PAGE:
Home Dutch News Purchasing power to fall, jobless to rise

Purchasing power to fall, jobless to rise

Published on 11/06/2004

11 June 2004

AMSTERDAM — Purchasing power in the Netherlands will contract even further next year and unemployment will rise stronger than expected as the Dutch economic recovery fails to gather strength, the Central Planning Bureau (CPB) has reportedly forecast.

Sources claim the CPB has reduced its estimate for economic growth this year and in 2005 to 1.25 percent, compared with its previous forecast of a 1.5 percent rise in Gross Domestic Product (GDP).

The reduced growth forecasts raise the spectre that Finance Minister Gerrit Zalm will be forced to cut back even further on the Dutch government budget, newspaper De Volkskrant reported on Friday.

The CPB — the government’s economic advice institute — estimates that the budget deficit will hit 3 percent of GDP this year, but the Stability Pact underpinning the strength of the euro requires European Union member states to maintain budget deficits under 3 percent.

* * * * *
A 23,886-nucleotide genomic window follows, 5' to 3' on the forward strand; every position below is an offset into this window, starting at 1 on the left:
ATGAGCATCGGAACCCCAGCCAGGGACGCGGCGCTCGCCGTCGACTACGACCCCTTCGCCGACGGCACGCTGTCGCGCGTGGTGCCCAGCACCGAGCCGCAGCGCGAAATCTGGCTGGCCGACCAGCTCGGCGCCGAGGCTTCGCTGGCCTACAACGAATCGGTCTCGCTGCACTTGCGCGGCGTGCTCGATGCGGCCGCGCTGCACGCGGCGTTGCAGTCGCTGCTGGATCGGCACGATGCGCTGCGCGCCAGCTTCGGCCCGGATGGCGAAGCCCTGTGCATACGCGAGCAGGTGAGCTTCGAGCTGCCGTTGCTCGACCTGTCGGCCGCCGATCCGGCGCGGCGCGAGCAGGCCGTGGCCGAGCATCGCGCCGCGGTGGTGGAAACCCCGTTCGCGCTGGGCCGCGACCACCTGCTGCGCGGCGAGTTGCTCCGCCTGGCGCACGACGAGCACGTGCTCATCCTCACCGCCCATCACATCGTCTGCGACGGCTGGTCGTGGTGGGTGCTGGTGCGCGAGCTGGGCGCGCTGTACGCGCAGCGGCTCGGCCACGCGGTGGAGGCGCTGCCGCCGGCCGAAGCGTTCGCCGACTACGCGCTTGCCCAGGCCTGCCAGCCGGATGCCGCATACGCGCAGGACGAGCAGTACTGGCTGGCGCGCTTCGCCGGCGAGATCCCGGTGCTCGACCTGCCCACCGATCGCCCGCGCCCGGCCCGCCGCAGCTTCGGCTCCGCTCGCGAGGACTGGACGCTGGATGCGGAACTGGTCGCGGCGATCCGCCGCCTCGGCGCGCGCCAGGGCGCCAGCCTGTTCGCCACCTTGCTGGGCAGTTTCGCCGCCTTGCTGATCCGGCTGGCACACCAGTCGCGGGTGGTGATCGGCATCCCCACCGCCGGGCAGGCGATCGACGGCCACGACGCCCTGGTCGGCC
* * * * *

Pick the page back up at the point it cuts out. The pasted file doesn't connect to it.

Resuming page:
The Netherlands has been highly critical of both Germany and France for running budget deficits breaching the pact. But the Dutch were left red-faced when the government budget breached the regulations last year, prompting extra savings from Minister Zalm.

But the VVD minister might be forced to toughen the government’s austerity measures again. The extra hundreds of millions of euros the government earned through the sale of natural gas due the high price of oil are being wiped away by lower income tax revenue due to continued poor economic growth figures.

The stagnant economic growth is also leading to higher jobless figures, with the number of unemployed workers expected to hit 520,000 this year, 5,000 more than previously forecast. An estimated 565,000 are expected to be out of work next year.

All Dutch residents are faced with a fall in purchasing power. Employed workers face a decline of 1 percent, anyone on the AOW old-age pension is expected to lose 1.5 percent and those on social security face a 2 percent reduction.

But the CPB is forecasting that the budget deficit will hit 2.7 percent in 2005, ruling out the need for further economising next year.

[Copyright Expatica News 2004]

Subject: Dutch news